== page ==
March 25, 2019

An Approach to Commercializing New Water Technology

George LaBour

For over a hundred years, wastewater technology has essentially remained the same. While other utilities have taken steps to become more energy efficient and cost effective, wastewater utilities in general have not stayed ahead of the technology curve. Because of this, wastewater infrastructure is degrading at an increasing rate, making treatment plants and conveyance systems more susceptible to failures, especially during extreme weather events.

For new technologies to be commercialized, however, they must be proven and validated through extensive testing to meet increasingly stringent regulations that protect public health. Meeting these standards, which may differ across local and state jurisdictions, is complex. Additionally, acquiring equipment and securing an appropriate testing location is often too expensive for water startups to manage on their own. In response, a few cities and states are beginning to invest in water technology demonstration centers.

To illustrate one effort, Georgia’s Gwinnett county began construction on its $60 million project in early October of 2018 after acquiring funding from water and sewer usage fees. The county hopes to spur economic development in the region by providing companies with testing equipment, business mentoring, education opportunities, and talent from local universities.

Massachusetts currently has the infrastructure to create its own water technology demonstration center. Last year, MassCEC commissioned Woodard & Curran to study the feasibility of building or upgrading water technology demonstration centers at one or more of three following locations: the Massachusetts Alternative Septic System Test Center (MASSTC), UMass Amherst WINSSS Center, and the Deer Island Treatment Pilot Plant. While the Deer Island Plant was deemed not ready for these developments, MASSTC and UMass Amherst cases were found to be very appropriate for such a project.

The most encouraging progress has been made at the UMass Amherst WINSSS Center. Announced in October, the university stated it would like to expand on the current water technology demonstration center. The picture below shows the current Center with graphic renderings of the proposed expansion. With its ability to provide startups with university-supported resources and student talent, the university hopes to initially support a pipeline of thirty water tech companies to test their equipment.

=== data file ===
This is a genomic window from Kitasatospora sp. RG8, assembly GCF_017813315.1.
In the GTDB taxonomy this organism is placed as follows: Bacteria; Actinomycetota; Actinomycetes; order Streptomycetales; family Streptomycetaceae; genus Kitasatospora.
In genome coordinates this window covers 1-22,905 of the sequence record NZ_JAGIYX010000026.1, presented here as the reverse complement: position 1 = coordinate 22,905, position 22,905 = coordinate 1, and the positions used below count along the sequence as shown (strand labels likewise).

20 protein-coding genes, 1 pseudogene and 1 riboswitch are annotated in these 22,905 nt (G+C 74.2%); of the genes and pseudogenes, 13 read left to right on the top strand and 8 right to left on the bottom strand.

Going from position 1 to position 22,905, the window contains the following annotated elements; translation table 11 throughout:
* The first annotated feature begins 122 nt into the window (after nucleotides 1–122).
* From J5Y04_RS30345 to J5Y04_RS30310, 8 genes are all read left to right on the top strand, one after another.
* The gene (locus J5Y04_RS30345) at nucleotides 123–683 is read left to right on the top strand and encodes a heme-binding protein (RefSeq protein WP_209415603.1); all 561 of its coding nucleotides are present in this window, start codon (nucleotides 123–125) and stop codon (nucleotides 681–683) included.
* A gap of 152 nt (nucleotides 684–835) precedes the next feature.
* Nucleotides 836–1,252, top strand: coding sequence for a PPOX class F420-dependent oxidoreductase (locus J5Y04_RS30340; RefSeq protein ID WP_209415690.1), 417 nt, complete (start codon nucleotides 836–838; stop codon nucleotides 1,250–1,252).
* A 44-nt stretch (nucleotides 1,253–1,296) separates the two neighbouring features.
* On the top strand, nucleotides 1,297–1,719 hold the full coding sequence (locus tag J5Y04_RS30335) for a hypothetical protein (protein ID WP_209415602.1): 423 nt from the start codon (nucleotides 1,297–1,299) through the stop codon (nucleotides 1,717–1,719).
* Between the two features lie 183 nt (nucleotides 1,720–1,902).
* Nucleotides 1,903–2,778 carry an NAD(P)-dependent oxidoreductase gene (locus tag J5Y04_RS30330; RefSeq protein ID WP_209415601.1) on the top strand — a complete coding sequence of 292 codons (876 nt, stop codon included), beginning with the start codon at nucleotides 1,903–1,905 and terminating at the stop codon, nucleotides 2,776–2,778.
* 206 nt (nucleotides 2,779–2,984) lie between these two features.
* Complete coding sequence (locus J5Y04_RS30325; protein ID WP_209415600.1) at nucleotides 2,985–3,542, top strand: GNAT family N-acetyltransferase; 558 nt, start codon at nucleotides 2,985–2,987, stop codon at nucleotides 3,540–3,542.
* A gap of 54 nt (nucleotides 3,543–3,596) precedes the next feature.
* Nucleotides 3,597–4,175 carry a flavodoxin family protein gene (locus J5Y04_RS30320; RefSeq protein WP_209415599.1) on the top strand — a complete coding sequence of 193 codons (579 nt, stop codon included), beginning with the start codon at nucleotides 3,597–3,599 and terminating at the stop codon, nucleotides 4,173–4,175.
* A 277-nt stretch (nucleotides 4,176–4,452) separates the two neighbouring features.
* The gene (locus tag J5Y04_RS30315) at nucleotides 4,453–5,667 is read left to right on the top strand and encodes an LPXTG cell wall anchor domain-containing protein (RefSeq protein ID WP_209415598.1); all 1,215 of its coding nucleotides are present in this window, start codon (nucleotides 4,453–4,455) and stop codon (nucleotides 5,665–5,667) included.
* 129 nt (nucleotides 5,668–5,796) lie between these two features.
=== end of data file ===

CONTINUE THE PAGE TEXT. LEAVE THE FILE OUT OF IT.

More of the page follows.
Long term, UMass Amherst could create an industry leading water technology demonstration center. The UMass Amherst demonstration site is located directly next to the Amherst Wastewater treatment facility and can receive raw, primary, or secondary treated wastewater, providing a realistic testing environment for companies.

The other promising site is at the Massachusetts Alternative Septic System Test Center in Barnstable County. Built in 1999, MASSTC offers wastewater tech companies the necessary equipment to pass EPA tests and regulations while also offering a research and development department for early startups and projects. Because of the center’s existing infrastructure, less investment is needed for upgrades to the center’s pumps, services, and member capacity, which is currently about twenty. With MASSTC’s history of supporting innovative research and technology, MASSTC, like UMass Amherst, is a site that has the potential to become a critically important water technology demonstration center in the country.

Massachusetts is fortunate to have two water tech facilities in Amherst, MA and Barnstable, MA that lay the groundwork for Massachusetts to become a leader in the global water innovation industry. Read more about the feasibility study here.

                                               UMass Amherst WINSS Test Center with graphic renderings of proposed expansion.